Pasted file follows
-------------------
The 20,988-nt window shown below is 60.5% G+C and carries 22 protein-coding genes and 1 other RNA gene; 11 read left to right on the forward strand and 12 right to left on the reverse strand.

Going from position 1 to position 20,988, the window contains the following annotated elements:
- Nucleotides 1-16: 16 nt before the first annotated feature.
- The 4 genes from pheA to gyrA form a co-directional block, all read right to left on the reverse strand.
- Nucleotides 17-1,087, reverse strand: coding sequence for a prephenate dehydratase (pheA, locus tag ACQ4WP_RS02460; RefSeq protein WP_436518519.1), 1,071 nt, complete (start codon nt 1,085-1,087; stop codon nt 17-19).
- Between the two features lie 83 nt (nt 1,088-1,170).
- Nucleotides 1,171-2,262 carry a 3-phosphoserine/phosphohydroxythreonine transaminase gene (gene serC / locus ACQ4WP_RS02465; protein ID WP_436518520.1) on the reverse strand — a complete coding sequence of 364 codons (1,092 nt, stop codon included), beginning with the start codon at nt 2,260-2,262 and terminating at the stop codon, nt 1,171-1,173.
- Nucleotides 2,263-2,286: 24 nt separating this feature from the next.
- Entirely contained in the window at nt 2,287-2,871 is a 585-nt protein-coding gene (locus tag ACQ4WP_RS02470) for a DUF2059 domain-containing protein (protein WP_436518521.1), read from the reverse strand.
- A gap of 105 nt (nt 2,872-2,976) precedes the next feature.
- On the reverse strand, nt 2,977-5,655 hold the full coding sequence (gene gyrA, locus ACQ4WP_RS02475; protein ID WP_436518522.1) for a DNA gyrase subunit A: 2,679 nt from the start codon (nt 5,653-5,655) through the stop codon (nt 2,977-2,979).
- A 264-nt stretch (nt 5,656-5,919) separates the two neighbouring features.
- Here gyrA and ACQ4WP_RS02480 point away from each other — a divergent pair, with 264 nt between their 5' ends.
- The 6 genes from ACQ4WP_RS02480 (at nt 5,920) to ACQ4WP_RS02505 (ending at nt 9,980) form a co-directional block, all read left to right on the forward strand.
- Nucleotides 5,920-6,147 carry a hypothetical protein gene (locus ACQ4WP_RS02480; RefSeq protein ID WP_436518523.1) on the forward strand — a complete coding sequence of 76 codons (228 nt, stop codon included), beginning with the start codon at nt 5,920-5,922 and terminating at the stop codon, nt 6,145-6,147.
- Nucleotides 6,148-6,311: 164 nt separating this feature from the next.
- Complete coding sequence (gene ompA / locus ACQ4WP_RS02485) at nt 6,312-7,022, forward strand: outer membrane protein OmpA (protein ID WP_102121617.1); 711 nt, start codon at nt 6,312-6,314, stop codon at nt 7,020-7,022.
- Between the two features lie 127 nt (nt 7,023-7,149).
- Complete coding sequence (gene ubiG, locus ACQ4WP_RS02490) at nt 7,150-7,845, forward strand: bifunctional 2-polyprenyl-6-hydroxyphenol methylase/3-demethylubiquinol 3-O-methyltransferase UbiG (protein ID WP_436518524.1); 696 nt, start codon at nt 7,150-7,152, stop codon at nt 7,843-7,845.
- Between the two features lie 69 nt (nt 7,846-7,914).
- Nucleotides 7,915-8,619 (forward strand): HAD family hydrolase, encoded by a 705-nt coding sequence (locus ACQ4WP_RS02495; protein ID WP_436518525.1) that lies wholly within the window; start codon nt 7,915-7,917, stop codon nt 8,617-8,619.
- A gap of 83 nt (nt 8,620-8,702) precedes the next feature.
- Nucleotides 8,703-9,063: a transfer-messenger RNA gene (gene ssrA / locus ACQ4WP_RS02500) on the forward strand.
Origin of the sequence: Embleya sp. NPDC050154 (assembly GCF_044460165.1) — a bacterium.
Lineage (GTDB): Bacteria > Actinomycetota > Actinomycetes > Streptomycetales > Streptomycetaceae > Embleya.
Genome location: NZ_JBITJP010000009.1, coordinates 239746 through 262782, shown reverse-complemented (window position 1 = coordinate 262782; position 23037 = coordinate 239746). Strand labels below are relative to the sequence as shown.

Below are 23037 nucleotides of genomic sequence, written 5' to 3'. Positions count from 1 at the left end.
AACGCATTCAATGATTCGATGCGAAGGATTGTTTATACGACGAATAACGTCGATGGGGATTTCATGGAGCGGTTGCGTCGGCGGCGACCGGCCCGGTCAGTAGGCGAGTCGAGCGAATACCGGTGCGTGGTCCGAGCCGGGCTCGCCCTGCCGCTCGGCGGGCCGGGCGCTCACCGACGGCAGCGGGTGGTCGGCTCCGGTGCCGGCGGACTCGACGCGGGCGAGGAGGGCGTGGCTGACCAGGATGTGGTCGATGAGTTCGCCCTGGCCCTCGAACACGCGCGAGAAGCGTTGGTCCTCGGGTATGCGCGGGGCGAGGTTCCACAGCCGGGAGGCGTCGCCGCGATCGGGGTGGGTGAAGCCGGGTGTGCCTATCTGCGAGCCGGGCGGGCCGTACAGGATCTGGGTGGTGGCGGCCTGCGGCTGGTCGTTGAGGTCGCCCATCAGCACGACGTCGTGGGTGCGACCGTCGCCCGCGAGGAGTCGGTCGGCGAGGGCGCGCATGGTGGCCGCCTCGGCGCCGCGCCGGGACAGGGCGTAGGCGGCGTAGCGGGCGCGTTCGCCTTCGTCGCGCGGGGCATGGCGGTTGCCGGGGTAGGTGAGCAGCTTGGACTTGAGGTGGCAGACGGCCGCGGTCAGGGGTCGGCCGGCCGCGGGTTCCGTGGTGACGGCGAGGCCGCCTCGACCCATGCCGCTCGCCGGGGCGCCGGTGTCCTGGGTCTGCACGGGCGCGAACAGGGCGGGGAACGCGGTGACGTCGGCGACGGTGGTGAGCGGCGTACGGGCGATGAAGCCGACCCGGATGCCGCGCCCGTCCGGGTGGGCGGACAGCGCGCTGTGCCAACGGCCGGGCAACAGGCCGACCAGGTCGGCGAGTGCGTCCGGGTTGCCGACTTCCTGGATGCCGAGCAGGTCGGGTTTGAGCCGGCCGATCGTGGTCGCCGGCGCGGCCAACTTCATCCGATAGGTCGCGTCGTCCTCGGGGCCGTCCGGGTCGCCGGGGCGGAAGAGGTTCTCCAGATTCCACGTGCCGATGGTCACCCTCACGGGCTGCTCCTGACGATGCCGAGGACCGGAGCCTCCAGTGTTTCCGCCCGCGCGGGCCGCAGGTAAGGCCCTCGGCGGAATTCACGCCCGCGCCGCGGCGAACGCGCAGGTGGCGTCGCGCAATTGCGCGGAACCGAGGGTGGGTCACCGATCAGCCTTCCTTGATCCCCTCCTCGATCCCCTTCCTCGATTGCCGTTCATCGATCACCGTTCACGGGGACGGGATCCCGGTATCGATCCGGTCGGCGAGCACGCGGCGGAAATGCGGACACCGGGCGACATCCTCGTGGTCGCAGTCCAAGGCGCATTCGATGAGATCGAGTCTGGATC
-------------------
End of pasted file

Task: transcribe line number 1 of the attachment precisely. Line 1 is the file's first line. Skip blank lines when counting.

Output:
The 20,988-nt window shown below is 60.5% G+C and carries 22 protein-coding genes and 1 other RNA gene; 11 read left to right on the forward strand and 12 right to left on the reverse strand.